However, let's look at longer term comparisons since the most important distinction between these two funds is how they have performed historically on a total return basis. The following table shows the quarterly NAV performances of CHW and IID with all distributions added back from the third quarter of 2007 through 4/10/2012.

This roughly 4 1/2 year period makes a good side-by-side comparison because its starts at around the market highs back in late 2007 and includes both bear and bull market periods. Both funds had the unfortunate timing of going public close to the market highs and so both funds have negative total return performance, which is not a surprise for global funds. The table shows quarterly distributions which are added back to the NAV to give a running total NAV performance by quarter. Green represents up quarters while red represents down quarters.

(click to enlarge)

The next table compares the NAV total return performances from the market lows after the 1st quarter of 2009 to compare how the funds performed in an up market environment. Here it should be expected that the funds will have much better NAV performance.

(click to enlarge)

The bottom line is that CHW's NAV has outperformed IID's NAV both from the market top AND from the market bottom. Though these may not be huge percentage differences, the fact that this is occurring in all market environments begs the question as to which fund should be trading at a premium and which fund should be trading at a discount.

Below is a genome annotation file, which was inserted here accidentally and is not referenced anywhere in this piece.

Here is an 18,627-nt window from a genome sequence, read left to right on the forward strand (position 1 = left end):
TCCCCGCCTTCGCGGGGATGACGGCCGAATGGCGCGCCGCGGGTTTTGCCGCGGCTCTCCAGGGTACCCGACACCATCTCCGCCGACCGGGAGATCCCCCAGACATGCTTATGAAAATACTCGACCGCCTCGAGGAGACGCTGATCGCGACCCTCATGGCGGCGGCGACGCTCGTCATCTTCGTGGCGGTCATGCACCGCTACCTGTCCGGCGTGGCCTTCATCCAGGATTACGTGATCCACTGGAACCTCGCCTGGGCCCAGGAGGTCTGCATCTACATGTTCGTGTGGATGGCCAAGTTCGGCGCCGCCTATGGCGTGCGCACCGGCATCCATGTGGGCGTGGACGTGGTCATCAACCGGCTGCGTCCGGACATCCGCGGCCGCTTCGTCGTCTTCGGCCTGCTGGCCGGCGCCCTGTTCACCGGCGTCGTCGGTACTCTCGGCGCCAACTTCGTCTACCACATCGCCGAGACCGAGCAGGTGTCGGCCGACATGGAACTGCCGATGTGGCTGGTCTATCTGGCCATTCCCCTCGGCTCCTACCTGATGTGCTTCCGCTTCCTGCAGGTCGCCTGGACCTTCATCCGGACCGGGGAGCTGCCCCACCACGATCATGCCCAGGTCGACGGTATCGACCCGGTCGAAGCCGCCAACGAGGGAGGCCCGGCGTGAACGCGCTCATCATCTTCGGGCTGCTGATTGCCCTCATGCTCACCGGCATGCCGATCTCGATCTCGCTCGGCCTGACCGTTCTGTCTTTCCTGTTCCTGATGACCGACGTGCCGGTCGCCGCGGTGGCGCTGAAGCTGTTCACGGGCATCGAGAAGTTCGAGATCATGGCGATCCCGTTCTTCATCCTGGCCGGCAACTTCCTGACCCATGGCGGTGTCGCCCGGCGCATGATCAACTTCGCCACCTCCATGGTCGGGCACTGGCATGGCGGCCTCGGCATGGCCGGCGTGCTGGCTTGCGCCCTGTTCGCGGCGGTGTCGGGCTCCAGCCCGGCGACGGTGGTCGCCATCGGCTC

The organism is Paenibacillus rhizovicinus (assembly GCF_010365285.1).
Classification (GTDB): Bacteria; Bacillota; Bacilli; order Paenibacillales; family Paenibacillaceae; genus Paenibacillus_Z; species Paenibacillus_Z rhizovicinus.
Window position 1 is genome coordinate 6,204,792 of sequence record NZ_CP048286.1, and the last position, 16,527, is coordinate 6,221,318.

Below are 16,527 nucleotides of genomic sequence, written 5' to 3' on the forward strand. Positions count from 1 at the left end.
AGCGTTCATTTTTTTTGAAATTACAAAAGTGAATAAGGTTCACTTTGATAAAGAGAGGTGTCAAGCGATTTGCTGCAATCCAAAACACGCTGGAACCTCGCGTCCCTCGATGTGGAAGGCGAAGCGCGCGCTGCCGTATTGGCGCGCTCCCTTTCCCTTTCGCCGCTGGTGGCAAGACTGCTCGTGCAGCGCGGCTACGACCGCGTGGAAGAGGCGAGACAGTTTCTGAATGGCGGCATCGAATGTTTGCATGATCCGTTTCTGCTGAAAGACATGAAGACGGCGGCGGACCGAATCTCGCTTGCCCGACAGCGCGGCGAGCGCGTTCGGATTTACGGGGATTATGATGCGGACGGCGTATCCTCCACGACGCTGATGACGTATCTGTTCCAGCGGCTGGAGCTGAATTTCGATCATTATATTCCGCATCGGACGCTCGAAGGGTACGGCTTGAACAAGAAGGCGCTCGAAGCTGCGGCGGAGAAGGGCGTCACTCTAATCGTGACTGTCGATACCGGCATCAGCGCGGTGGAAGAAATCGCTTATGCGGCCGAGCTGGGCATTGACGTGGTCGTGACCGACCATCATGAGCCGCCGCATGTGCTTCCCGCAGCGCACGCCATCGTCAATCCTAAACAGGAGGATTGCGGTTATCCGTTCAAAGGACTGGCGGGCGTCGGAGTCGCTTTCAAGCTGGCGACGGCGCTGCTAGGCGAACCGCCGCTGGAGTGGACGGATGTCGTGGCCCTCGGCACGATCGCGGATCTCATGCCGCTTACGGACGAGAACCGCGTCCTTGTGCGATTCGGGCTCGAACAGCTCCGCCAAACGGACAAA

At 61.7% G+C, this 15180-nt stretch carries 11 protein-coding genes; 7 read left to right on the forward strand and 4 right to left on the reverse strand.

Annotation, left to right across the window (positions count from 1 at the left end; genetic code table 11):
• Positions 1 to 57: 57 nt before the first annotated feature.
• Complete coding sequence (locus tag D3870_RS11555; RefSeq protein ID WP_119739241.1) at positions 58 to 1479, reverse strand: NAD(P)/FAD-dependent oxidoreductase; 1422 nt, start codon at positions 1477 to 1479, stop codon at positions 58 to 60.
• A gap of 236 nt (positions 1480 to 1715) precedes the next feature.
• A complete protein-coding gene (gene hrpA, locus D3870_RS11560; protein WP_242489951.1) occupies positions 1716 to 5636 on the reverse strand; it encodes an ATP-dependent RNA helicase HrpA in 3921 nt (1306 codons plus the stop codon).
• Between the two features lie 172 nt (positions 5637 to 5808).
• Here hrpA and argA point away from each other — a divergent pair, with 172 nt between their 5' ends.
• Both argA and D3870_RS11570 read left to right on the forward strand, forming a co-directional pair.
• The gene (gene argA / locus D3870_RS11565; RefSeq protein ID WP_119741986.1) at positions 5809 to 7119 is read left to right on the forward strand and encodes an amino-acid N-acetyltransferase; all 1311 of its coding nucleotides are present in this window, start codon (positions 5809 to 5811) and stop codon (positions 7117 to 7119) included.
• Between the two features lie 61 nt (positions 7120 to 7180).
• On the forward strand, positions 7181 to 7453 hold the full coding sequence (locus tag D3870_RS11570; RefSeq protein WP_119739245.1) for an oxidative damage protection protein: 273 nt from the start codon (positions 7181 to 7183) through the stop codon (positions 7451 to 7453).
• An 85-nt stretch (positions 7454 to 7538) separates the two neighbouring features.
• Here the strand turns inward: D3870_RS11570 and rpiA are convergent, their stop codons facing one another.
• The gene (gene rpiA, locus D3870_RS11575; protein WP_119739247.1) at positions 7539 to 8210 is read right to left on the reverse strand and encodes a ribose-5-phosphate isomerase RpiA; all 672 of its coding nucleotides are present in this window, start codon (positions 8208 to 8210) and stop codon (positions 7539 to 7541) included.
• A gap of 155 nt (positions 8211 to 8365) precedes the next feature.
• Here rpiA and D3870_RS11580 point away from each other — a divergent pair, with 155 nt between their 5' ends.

These tables provide a very revealing look at how CEFs are truly performing and I use them often to compare against indexes and other funds. So I ask investors, which fund would you rather own? Even if the funds traded without a discount or premium, the advantage still is in CHW's favor even with a slightly lower monthly pay yield. Add in CHW's discount pricing compared to IID's premium pricing and its not even close as to which fund is a far superior investment currently.

I suggested to investors earlier this year to take a look at CHW and its sister fund the Calamos Strategic Total Return fund (CSQ) after both funds announced hefty distribution raises in February. On the other hand, I would urge investors to swap out of funds like IID at premiums that clearly don't deserve it and consider other funds that are more reasonably priced. ING has several option-income funds that range from the more defensive Global Equity Dividend & Premium Opportunity fund (IGD) at -5% discount and a 12.2% yield also paid monthly to the more aggressive Infrastructure, Industrial & Materials fund (IDE) at a -4.3% discount and 10.3% yield.

IGD in particular, presents an arbitrage opportunity with IID. IGD has a higher NAV at $9.62 vs. IID at $9.33 but IGD trades over a $1 lower at $9.16 than IID at $10.24! This is also a rather ridiculous valuation difference since they are both on the same monthly distribution cycle and IGD offers a much higher 12.2% yield vs. 10.1% for IID. IID may have more upside in a strong overseas market, but this valuation difference is way out of whack for sister funds.

Source: Equity CEFs: Which Fund Would You Rather Own?

Additional disclosure: Short IID